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Spearfish High School chemistry students visit BHSU Life Sciences Lab
Monday, May 18, 2015
Spearfish High School students conduct experiments with Dr. Micheal Zehfus, associate professor of chemistry at Black Hills State University. BHSU hosted the SHS chemistry classes on Tuesday and Wednesday, providing tours of the Life Sciences Lab on campus and conducting experiments with the groups, giving them hands-on experience with the University&rsquos chemistry labs.
Spearfish High School chemistry students got a chance to experiment in the college classroom during a visit to the Black Hills State University Life Sciences Lab recently.
Dr. Katrina Jensen, assistant professor of chemistry at BHSU, gave high school students tours of the department and answered students&rsquo questions about studying science at BHSU. Jensen, along with Dr. Micheal Zehfus, associate professor of chemistry at BHSU, conducted lab experiments with the students and showcased the instruments and classrooms in the University&rsquos science department.
Several students in the group said they were considering degrees in science, medicine or chemical engineering. Jensen, who is a BHSU and Spearfish High School graduate, said the University&rsquos chemistry program is ideal for students pursuing a degree in science.
"We have advanced instruments at BHSU that allow us to do a lot of experiments, students get to know their professors and have vast opportunities to complete research," Jensen told students.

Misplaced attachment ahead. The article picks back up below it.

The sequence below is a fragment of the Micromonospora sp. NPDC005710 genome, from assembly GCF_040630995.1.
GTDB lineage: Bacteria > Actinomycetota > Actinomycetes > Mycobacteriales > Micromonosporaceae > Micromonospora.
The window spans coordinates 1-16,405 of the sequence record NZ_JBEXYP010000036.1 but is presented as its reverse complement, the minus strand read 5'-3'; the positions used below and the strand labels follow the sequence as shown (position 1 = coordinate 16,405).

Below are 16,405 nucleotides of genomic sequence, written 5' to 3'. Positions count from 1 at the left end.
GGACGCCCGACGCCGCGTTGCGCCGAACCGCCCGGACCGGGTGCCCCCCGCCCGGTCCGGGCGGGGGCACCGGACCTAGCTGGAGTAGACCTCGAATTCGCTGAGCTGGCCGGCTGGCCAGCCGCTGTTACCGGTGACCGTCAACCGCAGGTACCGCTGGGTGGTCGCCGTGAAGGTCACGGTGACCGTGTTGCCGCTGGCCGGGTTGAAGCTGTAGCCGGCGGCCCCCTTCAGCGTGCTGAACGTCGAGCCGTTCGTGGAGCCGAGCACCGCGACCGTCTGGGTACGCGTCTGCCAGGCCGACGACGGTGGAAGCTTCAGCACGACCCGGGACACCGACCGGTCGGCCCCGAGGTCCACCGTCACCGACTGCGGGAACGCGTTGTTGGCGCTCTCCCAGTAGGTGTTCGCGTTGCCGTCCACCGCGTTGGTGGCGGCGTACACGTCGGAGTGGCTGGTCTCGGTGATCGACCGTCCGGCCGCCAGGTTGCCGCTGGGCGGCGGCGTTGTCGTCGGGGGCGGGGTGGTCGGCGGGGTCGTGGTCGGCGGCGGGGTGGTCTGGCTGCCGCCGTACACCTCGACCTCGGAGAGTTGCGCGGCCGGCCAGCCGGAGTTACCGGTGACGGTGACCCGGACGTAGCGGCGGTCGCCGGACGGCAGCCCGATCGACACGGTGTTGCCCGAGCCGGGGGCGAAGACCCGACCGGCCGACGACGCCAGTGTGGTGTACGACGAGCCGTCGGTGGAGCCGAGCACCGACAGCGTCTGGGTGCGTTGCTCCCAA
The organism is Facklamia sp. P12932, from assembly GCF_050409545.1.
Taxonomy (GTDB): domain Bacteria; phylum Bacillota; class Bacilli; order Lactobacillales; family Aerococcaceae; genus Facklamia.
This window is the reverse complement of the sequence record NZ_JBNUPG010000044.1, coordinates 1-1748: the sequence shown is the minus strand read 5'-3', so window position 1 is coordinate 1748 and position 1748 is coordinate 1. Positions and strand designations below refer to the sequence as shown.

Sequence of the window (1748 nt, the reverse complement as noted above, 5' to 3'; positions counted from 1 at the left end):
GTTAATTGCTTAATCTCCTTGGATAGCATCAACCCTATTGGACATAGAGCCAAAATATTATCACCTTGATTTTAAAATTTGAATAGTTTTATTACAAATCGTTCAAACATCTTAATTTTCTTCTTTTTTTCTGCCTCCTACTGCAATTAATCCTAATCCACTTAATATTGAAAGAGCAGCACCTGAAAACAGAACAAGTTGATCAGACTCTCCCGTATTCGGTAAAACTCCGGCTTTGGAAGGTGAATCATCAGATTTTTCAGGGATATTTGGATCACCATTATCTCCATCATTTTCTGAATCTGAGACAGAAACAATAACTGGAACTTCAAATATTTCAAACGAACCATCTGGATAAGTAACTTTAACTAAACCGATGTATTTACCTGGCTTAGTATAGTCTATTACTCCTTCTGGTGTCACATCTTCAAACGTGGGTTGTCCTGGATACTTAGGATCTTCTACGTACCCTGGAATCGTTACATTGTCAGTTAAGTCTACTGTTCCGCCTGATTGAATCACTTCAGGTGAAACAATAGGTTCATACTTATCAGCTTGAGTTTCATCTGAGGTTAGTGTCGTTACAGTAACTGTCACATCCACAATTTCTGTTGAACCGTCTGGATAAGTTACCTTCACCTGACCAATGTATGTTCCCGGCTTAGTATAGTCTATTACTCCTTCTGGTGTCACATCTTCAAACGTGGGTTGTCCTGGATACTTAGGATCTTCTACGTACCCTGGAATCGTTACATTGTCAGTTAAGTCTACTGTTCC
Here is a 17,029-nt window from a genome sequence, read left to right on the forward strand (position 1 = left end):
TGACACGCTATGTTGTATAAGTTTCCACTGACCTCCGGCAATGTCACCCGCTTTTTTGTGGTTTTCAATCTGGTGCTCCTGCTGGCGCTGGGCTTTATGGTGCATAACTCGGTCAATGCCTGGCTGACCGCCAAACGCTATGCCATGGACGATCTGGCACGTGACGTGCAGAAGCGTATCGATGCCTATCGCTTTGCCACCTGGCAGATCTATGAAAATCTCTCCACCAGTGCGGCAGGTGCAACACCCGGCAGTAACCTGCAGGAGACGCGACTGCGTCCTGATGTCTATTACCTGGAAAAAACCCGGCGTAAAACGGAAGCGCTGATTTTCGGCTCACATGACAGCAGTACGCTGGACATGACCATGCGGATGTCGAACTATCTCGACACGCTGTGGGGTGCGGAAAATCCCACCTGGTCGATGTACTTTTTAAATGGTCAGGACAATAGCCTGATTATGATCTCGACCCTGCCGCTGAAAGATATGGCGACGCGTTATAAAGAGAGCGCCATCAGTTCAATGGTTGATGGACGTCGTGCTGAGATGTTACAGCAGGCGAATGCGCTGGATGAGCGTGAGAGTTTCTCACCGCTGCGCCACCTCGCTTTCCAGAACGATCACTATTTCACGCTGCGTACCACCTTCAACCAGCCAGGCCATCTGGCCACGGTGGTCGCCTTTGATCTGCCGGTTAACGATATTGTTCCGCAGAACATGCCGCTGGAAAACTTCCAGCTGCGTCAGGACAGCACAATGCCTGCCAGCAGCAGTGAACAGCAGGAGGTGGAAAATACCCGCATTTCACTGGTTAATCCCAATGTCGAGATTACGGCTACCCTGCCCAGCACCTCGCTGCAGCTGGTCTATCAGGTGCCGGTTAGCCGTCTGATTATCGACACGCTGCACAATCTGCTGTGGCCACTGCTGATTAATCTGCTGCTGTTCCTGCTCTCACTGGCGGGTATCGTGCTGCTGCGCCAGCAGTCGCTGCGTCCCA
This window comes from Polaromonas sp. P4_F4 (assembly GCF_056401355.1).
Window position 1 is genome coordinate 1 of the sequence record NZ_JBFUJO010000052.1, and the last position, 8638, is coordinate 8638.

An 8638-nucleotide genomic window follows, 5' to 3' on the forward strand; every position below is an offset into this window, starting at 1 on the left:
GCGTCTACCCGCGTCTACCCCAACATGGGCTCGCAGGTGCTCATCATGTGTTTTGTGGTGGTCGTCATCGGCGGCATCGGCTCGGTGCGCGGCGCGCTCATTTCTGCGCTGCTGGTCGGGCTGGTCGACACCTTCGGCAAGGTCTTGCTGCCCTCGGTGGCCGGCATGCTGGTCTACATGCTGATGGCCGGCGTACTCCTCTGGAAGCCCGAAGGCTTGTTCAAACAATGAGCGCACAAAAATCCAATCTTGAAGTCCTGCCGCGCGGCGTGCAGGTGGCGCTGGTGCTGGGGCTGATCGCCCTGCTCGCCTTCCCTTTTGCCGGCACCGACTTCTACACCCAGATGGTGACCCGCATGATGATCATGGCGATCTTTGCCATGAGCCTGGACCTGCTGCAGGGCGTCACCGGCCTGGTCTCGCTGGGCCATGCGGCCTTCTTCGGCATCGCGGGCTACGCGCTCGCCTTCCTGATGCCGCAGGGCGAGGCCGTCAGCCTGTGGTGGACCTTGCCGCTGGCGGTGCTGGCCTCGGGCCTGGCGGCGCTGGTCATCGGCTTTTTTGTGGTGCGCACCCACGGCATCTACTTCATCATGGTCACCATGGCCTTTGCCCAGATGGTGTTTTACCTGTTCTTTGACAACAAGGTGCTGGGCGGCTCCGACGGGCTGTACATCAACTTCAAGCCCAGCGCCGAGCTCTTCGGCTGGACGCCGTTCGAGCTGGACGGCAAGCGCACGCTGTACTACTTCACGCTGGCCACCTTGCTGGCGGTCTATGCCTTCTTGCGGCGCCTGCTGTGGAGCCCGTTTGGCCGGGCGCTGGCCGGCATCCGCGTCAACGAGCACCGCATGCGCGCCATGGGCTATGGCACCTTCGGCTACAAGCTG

BHSU prides itself on its extensive research opportunities and the chance to work closely with faculty mentors. BHSU students annually attend the National Conference for Undergraduate Research (NCUR), and other nation-wide research events, which allows them to showcase their work at the University and present their findings to researchers across the United States. While students toured campus, they were able to meet with several BHSU students completing research projects over the summer.
After touring the Life Sciences Lab, students conducted experiments in two groups. Experiments included measuring the amount of vitamin C and citric acid in the beverage Vitamin Water and examining a burnt piece of wood to determine the cause of the fire.
"It&rsquos important for students to be able to use the instruments we have on campus, actually completing experiments they can&rsquot do in a high school chemistry lab," Jensen said.
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